Some of the most serious crimes under the law are those actions that bring direct, physical harm to another person.
Assault and Battery: The consequences of unarmed brawling depend on social standing. In lower class districts, the law completely ignores brawling. An innkeeper may throw a rowdy barbarian out of the inn, but the guards simply don’t have time to follow up on every bar fight.
In a middle-class neighborhood, the consequences depend on who is involved in the fight. If two laborers get into a fight, the guards don’t care—but if a seedy adventurer punches a respectable barrister, that’s another story. Officers of the Watch break up any fight involving respectable citizens. This is a minor offense that can be handled by a sergeant of the Watch. A mark is made on the identification papers of the guilty party. He is fined 5 sp for each assault charge shown on his papers. Finally he is escorted out of the district and ordered to stay away for at least one day. If the character doesn’t have gold or identification papers, he is taken to the local garrison and assigned to labor detail. Generally guards do not investigate any sort of assault that they did not personally observe.
An upper-class district follows the same guidelines as middle-class. There are more guards on the streets of an upper-class neighborhood, so a brawl is more likely to be spotted and stopped.
Armed Assault: Once people start inflicting lethal damage on one another, a brawl becomes more serious. Guards rarely investigate armed assault in lower-class areas, provided that both parties survived (if not, it’s murder). But they certainly do break up fights that they observe and fine the aggressors. The fine increases to 10 gp per offense, and a character with three or more marks on his record may be sent to the garrison and held for trial. It is also common policy to confiscate the weapon of the aggressor, which could be a far more serious loss to a high-level adventurer.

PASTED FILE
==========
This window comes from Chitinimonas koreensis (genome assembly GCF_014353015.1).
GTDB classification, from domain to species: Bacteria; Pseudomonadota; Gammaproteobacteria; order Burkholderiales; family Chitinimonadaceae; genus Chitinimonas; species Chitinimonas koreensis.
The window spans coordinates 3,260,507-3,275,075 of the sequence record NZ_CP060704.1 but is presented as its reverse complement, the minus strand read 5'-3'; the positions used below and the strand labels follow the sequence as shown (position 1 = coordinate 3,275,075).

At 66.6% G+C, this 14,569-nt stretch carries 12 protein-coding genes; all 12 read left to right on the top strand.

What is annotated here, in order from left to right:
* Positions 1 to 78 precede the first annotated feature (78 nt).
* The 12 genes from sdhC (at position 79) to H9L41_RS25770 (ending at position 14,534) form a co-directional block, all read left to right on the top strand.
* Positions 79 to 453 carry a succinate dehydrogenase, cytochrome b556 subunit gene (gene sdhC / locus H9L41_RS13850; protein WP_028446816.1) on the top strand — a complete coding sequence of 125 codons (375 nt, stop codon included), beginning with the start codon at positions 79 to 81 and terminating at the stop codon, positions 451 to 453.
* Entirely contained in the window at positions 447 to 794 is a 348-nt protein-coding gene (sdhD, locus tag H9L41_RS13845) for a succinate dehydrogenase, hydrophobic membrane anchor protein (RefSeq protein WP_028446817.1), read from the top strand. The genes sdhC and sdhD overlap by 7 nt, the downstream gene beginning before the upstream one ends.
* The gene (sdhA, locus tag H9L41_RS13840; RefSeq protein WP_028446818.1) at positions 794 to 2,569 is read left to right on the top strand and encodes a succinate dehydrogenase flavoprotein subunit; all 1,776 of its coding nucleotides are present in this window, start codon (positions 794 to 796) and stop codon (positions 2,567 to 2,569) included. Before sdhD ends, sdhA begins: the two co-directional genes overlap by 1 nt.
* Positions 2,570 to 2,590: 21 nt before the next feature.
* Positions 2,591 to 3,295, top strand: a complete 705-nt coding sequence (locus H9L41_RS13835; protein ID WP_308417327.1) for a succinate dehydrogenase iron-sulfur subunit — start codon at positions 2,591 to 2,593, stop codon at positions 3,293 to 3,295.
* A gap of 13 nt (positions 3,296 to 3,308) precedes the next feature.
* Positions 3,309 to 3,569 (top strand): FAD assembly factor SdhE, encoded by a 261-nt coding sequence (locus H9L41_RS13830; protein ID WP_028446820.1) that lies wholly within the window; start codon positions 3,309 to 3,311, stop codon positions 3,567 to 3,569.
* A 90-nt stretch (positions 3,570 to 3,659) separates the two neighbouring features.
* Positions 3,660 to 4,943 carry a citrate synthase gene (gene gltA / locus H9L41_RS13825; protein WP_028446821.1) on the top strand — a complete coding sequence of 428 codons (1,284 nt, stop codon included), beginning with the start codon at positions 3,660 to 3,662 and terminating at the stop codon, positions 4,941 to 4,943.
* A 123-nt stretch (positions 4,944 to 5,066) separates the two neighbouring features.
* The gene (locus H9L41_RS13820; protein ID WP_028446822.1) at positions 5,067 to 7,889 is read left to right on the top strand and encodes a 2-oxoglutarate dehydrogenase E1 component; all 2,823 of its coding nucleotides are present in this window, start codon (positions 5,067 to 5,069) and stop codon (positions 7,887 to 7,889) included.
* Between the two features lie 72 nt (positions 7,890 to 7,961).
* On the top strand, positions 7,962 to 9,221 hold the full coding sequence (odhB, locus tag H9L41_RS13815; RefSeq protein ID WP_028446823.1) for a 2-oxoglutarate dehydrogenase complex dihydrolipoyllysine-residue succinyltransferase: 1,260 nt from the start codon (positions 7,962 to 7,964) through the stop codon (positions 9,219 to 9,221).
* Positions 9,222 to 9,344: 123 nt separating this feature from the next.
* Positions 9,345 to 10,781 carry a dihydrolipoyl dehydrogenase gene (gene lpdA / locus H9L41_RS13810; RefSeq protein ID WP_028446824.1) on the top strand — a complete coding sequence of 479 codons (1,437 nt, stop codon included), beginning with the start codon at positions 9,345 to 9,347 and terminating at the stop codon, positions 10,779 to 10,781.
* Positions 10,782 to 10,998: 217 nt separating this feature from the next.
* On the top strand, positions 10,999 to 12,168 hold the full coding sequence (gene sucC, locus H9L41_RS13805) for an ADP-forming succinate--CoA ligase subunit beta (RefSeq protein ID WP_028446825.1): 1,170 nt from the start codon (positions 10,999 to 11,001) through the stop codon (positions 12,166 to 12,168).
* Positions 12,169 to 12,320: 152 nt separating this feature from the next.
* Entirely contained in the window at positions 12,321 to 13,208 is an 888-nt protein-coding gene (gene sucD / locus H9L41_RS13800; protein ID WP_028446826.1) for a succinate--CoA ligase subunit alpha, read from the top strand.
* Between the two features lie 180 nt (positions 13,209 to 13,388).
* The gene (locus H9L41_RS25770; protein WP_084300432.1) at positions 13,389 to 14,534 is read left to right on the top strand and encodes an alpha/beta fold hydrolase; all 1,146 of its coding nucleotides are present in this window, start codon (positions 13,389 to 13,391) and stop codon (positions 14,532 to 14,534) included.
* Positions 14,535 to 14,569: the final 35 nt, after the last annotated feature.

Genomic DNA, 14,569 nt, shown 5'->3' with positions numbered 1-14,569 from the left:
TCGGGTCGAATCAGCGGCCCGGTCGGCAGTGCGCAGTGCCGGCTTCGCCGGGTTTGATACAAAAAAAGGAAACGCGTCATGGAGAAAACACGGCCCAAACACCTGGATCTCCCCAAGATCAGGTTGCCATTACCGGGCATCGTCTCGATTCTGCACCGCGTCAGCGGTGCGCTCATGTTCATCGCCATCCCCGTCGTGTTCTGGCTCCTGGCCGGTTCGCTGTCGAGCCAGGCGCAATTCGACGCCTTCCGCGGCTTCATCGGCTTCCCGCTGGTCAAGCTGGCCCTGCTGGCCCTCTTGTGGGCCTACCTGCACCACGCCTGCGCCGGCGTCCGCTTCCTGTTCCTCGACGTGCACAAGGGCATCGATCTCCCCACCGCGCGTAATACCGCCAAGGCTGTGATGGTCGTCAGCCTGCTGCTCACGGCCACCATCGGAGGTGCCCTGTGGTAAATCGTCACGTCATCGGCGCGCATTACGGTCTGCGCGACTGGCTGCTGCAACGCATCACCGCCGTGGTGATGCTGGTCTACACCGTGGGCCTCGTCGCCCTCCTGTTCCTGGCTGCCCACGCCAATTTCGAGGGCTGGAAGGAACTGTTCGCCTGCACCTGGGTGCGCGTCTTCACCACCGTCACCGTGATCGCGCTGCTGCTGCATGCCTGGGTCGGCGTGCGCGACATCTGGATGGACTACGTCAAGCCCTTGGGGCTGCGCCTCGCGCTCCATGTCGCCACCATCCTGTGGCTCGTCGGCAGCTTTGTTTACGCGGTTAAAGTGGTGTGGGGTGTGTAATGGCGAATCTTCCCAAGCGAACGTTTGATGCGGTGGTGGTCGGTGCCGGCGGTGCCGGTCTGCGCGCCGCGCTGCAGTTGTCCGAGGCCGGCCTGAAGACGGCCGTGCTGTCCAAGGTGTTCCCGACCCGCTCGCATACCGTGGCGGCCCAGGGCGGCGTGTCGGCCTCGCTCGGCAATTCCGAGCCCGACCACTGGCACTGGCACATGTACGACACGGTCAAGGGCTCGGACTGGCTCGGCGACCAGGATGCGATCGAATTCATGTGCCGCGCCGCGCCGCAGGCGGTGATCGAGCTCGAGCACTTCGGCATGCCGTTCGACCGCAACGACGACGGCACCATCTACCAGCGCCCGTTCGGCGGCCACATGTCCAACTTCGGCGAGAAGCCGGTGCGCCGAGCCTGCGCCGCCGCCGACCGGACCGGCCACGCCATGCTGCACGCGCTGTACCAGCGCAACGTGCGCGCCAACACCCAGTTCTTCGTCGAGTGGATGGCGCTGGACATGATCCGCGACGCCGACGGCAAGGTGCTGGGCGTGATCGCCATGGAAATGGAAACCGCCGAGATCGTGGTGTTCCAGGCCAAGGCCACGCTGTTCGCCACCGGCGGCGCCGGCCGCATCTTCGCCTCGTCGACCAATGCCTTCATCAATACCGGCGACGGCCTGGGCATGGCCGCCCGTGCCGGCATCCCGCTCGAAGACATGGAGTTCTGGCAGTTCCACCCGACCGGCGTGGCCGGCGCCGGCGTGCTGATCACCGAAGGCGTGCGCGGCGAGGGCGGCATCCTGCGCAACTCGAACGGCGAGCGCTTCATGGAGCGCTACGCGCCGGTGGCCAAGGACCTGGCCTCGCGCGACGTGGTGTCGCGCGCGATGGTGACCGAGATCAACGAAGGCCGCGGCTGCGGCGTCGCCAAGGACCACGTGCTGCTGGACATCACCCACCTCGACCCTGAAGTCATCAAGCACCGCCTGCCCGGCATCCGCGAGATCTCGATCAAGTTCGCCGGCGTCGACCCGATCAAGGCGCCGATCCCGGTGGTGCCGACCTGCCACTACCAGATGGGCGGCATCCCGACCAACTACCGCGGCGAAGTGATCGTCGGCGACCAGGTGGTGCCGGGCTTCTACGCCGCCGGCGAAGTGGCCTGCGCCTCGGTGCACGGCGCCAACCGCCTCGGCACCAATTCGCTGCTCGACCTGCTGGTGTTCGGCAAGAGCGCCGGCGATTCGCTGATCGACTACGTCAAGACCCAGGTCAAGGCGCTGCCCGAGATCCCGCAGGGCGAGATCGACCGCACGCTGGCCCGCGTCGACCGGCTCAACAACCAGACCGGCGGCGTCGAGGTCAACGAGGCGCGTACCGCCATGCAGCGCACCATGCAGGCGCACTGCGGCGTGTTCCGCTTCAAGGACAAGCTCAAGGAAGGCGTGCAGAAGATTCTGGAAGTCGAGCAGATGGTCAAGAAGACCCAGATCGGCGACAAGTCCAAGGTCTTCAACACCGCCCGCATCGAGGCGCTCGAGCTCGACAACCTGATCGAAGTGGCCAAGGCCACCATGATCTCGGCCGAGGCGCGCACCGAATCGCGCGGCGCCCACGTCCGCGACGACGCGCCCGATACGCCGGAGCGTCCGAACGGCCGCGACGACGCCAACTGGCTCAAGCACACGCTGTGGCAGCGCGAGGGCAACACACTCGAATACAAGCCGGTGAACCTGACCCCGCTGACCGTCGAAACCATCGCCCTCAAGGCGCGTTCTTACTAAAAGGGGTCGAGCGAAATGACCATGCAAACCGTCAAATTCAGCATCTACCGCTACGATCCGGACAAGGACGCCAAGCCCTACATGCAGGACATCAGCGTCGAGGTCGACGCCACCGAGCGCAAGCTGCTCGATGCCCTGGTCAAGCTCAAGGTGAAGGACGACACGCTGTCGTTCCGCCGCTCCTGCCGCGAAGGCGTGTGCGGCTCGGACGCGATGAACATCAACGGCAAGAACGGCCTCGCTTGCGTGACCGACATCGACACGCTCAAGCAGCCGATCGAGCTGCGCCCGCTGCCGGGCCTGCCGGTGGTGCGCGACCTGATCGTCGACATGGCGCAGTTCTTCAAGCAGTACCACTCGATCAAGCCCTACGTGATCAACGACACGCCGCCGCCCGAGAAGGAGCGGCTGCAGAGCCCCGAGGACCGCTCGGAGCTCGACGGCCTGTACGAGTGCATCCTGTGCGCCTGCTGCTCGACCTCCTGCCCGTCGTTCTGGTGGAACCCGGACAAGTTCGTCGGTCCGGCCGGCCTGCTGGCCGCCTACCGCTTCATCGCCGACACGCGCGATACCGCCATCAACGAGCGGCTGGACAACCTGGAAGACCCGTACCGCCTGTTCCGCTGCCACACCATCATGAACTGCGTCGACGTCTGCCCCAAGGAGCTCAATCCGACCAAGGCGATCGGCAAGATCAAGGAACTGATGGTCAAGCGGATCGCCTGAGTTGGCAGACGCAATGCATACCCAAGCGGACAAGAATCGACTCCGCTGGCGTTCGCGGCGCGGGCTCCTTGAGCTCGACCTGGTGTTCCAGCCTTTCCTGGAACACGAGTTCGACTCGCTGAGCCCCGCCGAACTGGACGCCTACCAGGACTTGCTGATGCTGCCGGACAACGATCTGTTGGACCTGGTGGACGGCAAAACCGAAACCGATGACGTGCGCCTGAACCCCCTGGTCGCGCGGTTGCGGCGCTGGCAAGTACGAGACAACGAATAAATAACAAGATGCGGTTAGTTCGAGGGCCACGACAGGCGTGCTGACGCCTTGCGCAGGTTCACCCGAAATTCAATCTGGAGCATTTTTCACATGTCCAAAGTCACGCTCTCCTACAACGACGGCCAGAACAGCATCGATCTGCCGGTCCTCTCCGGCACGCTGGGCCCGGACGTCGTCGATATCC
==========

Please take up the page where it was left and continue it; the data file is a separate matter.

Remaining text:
Assaulting an Officer: Attacking an agent of the law is always a bad idea, and anyone captured after such a battle is held for trial.
Murder: Murder—the theft of life—is a serious offense. A murderer who is taken by the Watch is held for trial, and execution is certainly a possible punishment. However, this assumes that anyone reports the crime, and that the guards consider it worth the time to investigate. Self-defense is a strong mitigating factor; if the party is attacked by a group of Blackhull Goblins and kills them, the Watch won’t try to track them down and hold them accountable. Likewise, the identity of the victim plays a major role in determining punishment. The murder of a noble likely results in execution; the death of a goblin gambler probably never reaches court.
MISUSE OF MAGIC
The Galifar Code of Justice includes strict guidelines for the use of magic, as laid down by the Arcane Congress in ages past. These include the following:
Use of any spell that can inflict physical harm on another being—from magic missile to finger of death—is considered to be armed assault. This includes spells that permanently incapacitate a target, such as flesh to stone. Careless use of fire magic is treated especially harshly, due to the significant threat of property damage. If a summon spell conjures a dangerous creature that harms another person, the conjurer is liable for the actions of the beast.
Spells that incapacitate a target—such as sleep— are treated as simple assault.
Spells that tamper with the thoughts of another being—charm person, suggestion, fear—are considered to be a form of fraud.The forces of the law are authorized to use any form of magic in pursuit of their duties.